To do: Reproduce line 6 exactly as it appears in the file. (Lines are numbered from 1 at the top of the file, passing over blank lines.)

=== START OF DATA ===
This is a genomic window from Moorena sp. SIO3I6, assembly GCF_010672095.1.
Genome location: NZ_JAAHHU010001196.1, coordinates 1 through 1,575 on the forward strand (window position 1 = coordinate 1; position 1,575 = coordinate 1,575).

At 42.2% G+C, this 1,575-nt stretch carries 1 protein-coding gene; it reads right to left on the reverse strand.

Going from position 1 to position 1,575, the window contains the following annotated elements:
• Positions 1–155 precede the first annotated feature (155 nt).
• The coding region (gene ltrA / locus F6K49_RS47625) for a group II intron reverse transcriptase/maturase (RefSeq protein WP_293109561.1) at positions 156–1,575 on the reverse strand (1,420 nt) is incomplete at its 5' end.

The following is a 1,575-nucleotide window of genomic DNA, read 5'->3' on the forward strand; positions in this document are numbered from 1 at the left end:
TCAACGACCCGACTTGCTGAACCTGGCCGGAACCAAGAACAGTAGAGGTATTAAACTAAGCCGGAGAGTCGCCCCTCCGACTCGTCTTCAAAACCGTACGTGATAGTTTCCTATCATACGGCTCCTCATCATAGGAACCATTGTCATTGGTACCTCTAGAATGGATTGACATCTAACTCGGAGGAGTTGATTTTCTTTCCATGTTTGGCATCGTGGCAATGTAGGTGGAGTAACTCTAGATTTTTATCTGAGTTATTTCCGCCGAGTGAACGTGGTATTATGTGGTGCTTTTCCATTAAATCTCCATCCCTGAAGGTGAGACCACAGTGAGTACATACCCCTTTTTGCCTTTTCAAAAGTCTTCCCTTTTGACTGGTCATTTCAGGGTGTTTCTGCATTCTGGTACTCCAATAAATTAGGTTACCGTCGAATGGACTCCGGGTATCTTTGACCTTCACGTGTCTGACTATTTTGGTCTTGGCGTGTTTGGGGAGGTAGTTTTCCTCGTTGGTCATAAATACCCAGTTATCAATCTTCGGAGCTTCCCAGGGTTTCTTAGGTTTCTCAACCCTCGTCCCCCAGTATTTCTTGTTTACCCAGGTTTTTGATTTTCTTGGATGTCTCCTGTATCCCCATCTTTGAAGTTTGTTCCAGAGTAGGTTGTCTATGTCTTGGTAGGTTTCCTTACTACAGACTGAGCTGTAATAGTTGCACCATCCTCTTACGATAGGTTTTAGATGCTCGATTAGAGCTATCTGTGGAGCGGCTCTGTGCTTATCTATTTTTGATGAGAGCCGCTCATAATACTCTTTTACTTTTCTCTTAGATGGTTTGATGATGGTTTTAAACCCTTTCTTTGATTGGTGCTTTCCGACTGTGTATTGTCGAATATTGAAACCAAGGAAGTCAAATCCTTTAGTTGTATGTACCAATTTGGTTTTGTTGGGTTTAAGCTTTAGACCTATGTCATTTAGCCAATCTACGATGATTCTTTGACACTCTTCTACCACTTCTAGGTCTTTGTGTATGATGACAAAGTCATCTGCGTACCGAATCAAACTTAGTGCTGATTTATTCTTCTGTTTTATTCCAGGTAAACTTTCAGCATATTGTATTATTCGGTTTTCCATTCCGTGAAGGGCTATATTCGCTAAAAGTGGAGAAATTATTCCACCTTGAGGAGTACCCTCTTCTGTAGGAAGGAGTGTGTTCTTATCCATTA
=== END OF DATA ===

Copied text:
• The coding region (gene ltrA / locus F6K49_RS47625) for a group II intron reverse transcriptase/maturase (RefSeq protein WP_293109561.1) at positions 156–1,575 on the reverse strand (1,420 nt) is incomplete at its 5' end.